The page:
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204 IL-4 as a negative regulator of pathogenic extrafollicular DN2 B cells in SLE
  1. John D Mountz,
  2. Changming Lu,
  3. Shanrun Liu,
  4. Min Gao,
  5. Winn Chatham and
  6. Hui-Chen Hsu
  1. University of Alabama at Birmingham


Background Pathogenic extrafollicular double negative 2 (DN2) B cells in SLE have a phenotype of IgDCD27Tbet+CD11c+, and are the precursor of ribonuclear protein (RNP) autoantibody producing B cells. This trajectory of development is promoted by a synergistic effect of type I interferon (IFN) and TLR7-induced activation of B cells at the transitional (Tr) and naïve (NAV) developmental stages. In contrast, IL-4 and IL-4R expression is low in SLE patients and higher expression of IL-4 has been associated with a milder disease course in SLE. The present studies were carried out to determine the mechanism associated with IL-4- mediated B-cell quiescence program in vitro in SLE B cells and in vivo in the BXD2 mouse model of SLE.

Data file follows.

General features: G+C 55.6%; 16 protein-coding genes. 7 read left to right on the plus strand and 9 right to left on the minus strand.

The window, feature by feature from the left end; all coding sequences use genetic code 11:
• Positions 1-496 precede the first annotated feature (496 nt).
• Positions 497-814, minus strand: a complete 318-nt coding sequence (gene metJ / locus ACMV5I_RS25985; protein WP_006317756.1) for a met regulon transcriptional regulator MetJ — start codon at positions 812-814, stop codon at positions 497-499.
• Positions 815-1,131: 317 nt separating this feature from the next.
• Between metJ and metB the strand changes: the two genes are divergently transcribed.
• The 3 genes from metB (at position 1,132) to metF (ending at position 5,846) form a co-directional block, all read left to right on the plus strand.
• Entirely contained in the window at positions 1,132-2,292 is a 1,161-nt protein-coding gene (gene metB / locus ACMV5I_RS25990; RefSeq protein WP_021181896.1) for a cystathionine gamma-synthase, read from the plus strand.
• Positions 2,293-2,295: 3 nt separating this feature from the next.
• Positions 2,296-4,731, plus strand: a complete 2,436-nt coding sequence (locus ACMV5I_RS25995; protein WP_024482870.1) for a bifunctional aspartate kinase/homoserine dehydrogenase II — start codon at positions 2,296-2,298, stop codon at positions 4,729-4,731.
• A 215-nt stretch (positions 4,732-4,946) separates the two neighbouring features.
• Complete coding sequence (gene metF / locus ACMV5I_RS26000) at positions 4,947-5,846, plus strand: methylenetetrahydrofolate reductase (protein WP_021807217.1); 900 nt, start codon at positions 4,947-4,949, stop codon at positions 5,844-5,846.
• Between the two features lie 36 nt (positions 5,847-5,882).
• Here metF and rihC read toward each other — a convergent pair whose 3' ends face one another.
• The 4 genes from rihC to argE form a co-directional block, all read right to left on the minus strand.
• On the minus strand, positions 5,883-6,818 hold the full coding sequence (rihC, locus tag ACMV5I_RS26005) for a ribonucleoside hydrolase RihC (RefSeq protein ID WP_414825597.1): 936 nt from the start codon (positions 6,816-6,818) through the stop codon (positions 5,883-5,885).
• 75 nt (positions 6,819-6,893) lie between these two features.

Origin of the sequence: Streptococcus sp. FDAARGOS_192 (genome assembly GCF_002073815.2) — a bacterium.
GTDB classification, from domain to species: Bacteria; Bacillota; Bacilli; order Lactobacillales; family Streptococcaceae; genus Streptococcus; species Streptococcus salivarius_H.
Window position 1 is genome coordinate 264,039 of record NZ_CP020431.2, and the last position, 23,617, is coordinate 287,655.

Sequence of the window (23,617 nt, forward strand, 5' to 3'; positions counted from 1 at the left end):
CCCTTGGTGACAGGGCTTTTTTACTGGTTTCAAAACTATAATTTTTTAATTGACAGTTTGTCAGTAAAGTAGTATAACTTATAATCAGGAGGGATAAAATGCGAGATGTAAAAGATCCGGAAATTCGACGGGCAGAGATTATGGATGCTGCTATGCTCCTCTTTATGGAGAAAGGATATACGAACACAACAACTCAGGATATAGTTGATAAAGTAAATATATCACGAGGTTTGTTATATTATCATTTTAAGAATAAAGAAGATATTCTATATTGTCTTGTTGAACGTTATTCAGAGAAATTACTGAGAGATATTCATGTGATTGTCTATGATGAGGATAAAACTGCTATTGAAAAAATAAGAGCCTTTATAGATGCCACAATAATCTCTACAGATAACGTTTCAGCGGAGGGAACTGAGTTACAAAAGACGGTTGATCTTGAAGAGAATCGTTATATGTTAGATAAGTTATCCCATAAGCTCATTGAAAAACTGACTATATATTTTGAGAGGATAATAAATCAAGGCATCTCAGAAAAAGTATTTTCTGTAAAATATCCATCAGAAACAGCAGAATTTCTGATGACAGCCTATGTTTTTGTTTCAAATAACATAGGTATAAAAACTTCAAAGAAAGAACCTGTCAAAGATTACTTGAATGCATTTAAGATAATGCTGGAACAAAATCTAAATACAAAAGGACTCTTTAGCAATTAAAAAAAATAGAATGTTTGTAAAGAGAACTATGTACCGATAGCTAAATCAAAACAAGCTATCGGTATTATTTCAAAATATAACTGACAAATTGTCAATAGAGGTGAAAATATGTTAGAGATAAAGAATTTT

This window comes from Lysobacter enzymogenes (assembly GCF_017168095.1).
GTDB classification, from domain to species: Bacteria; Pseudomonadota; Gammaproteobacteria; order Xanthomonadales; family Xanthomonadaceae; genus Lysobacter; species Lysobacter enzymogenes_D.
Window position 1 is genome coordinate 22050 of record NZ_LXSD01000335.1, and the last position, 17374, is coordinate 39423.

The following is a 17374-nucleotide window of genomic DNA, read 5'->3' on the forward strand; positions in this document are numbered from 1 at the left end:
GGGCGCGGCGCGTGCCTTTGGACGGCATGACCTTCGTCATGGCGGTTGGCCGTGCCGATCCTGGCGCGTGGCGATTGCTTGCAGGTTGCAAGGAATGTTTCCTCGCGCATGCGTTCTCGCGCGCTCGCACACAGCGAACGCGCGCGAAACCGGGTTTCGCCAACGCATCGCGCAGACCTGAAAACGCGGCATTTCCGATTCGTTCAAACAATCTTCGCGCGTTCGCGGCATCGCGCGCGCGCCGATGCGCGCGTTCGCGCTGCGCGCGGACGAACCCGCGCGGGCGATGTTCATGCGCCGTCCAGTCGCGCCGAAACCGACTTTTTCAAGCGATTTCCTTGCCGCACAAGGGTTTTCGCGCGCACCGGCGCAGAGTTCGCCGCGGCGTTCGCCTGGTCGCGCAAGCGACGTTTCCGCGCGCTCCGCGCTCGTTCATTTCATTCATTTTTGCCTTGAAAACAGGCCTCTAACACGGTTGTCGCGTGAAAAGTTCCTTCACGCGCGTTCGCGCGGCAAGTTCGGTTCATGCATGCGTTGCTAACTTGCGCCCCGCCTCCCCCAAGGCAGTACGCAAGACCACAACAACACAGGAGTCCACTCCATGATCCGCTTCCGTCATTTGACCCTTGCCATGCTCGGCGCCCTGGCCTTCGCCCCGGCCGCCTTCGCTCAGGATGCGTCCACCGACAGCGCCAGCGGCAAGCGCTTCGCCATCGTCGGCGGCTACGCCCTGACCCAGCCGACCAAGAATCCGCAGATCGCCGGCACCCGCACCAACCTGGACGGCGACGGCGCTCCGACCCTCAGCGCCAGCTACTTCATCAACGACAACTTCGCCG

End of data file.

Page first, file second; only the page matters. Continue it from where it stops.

Methods All SLE patients met the American College of Rheumatology 1997 revised criteria and the 2017 ACR/EULAR classification criteria for SLE. Peripheral blood mononuclear cells were analyzed by FACS for surface expression of IL-4R, intracellular IFN-β, and intranuclear T-bet and IRF7. DN2 B cell differentiation in vitro was stimulated with or without IL-4 50 ng/ml pre-culture for 1 hr. B-cell phenotypes, autoantibody profiles, and their association with the expression of IL-4R and IFN-β were analyzed in 47 SLE patients. The transcriptomics program associated with B-cell fate decision at the Tr, NAV, and activated naïve (aNAV) stages of B cell development in healthy control (HC) subjects and SLE subjects was analyzed using single cell RNA-sequencing (scRNA-seq) analysis. BXD2 mice were injected weekly with IL-4 complex or carrier anti-IL-4 antibody followed by R848, a TLR7 ligand. Four weeks later, mice were treated an additional IV injection of IL-4 complex or carrier. One week later, mice were sacrificed. The development of autoantibodies, GC B cells, DN2 B cells, and B-cell transcriptome were analyzed.